In 1933 the party met in Regina, where it chose J.S. WOODSWORTH as its first president. Woodsworth, an MP since 1921, was the acknowledged leader of the party both inside and outside Parliament. The party also adopted the Regina Manifesto, which set out its goals, including that of creating a mixed economy through the NATIONALIZATION of key industries and that of establishing a WELFARE STATE with universal pensions, health and welfare insurance, children's allowances, unemployment insurance, workers' compensation and similar programs.
The CCF quickly established itself in Canadian political life, electing members to Parliament and to several provincial legislatures. In 1935, 7 CCF MPs were returned and the party captured 8.9% of the popular vote. In 1940, 8 MPs were returned on 8.5% of the popular vote. At the beginning of WWII the CCF was split between supporters of Woodsworth's uncompromising pacifism and supporters of Canada's entry into the conflict.
M.J. COLDWELL, who succeeded Woodsworth as leader during this period, favoured Canada's participation, and under his moderate guidance the party began to flourish electorally. It won the critical York South by-election in February 1942, in the process preventing the Conservative leader, former Prime Minister Arthur MEIGHEN, from entering the Commons; topped a September 1943 national Gallup poll; came second in that year's Ontario elections; and, under the leadership of T.C. DOUGLAS, took office in Saskatchewan in 1944. In the 1945 federal election the CCF returned 28 MPs, garnering 15.6% of the popular vote.
Although the CCF was well established, it gradually declined in popular appeal after the war. A socialist party, it was accused of being associated with communism, and during COLD WAR tension this image was damaging. An attempt in 1956 to soften the party's image by replacing the Regina Manifesto with a new, moderate document, the Winnipeg Declaration, could not reverse the trend, and in 1958 the party suffered a disastrous defeat: only 8 MPs were elected with a mere 9.5% of the popular vote. Both Coldwell and Deputy Leader Stanley KNOWLES were personally defeated.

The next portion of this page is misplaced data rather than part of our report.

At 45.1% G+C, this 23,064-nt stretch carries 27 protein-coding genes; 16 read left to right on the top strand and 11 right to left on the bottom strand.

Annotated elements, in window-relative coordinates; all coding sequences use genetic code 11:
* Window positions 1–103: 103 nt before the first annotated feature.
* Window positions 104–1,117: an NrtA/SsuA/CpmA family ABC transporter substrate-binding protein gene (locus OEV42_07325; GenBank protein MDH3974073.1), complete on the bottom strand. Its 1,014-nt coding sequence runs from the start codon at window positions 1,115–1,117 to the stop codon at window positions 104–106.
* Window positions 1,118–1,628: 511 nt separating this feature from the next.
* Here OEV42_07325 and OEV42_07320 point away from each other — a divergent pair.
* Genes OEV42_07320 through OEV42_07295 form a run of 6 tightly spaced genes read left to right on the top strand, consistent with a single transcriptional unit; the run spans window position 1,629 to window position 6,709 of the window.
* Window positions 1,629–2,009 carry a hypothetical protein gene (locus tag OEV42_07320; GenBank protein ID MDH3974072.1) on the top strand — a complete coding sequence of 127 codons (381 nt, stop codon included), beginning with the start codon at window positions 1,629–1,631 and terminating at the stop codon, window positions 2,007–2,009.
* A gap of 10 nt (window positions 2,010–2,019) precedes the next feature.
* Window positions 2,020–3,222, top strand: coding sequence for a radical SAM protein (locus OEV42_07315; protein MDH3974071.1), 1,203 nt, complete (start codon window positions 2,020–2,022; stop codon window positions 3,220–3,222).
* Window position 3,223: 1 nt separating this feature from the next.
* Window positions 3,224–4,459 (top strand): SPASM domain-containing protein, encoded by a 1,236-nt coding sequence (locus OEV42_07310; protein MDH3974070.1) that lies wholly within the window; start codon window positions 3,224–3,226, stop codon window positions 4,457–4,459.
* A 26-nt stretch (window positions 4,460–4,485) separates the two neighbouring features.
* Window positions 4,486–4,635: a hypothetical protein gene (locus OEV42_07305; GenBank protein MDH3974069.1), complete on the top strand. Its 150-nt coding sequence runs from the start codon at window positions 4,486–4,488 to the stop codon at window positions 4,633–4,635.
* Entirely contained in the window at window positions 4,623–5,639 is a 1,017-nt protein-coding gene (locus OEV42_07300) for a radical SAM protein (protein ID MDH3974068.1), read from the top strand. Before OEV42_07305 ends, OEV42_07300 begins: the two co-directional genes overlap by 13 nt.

Following this debacle an arrangement was negotiated by David LEWIS between the CCF and the CANADIAN LABOUR CONGRESS. The CLC, urged by Lewis to save democratic socialism in Canada, agreed to enter a formal alliance with the CCF to create a new party. In 1961 the CCF entered a new phase, and emerged from a founding convention as the NEW DEMOCRATIC PARTY. Although the CCF had never held power nationally, the adoption of many of its ideas by ruling parties contributed greatly to the development of the Canadian welfare state.
Author J.T. MORLEY
Links to Other Sites
New Democratic Party of Canada
The official website of the New Democratic Party of Canada.
View a brief video about James Shaver Woodsworth and his negotiations with Prime Minister Mackenzie King over the creation of the first elements of Canada's social-security system. A Heritage Minute from the Historica-Dominion Institute. See also related learning resources.
Canadian Labour History
This website documents the history of the labour movement and labour reform in Canada. From the Canadian Museum of Civilization.
Saskatchewan’s 1944 CCF Election
Follow the development of the CCF party in this online collection of archival documents and photographs. Focuses on the Progressives, the Farmer-Labor Party, the Regina Convention and more. From the Saskatchewan Archival Information Network.